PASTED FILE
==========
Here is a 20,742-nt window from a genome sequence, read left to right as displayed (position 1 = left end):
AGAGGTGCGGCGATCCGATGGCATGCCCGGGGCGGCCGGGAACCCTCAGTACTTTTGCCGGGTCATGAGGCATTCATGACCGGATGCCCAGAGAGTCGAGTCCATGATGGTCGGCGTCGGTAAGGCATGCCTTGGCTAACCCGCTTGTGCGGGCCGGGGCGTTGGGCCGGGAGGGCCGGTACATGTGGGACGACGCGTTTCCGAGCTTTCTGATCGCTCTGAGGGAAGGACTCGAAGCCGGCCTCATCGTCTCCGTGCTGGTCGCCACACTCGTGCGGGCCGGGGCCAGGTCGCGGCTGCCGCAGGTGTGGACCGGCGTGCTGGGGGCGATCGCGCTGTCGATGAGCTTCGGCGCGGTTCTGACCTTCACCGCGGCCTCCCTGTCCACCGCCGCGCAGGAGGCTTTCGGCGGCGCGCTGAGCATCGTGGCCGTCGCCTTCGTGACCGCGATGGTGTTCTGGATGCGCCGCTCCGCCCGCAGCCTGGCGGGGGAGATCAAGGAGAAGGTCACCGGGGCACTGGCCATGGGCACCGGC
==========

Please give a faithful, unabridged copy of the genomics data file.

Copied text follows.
Here is a 20,742-nt window from a genome sequence, read left to right as displayed (position 1 = left end):
AGAGGTGCGGCGATCCGATGGCATGCCCGGGGCGGCCGGGAACCCTCAGTACTTTTGCCGGGTCATGAGGCATTCATGACCGGATGCCCAGAGAGTCGAGTCCATGATGGTCGGCGTCGGTAAGGCATGCCTTGGCTAACCCGCTTGTGCGGGCCGGGGCGTTGGGCCGGGAGGGCCGGTACATGTGGGACGACGCGTTTCCGAGCTTTCTGATCGCTCTGAGGGAAGGACTCGAAGCCGGCCTCATCGTCTCCGTGCTGGTCGCCACACTCGTGCGGGCCGGGGCCAGGTCGCGGCTGCCGCAGGTGTGGACCGGCGTGCTGGGGGCGATCGCGCTGTCGATGAGCTTCGGCGCGGTTCTGACCTTCACCGCGGCCTCCCTGTCCACCGCCGCGCAGGAGGCTTTCGGCGGCGCGCTGAGCATCGTGGCCGTCGCCTTCGTGACCGCGATGGTGTTCTGGATGCGCCGCTCCGCCCGCAGCCTGGCGGGGGAGATCAAGGAGAAGGTCACCGGGGCACTGGCCATGGGCACCGGC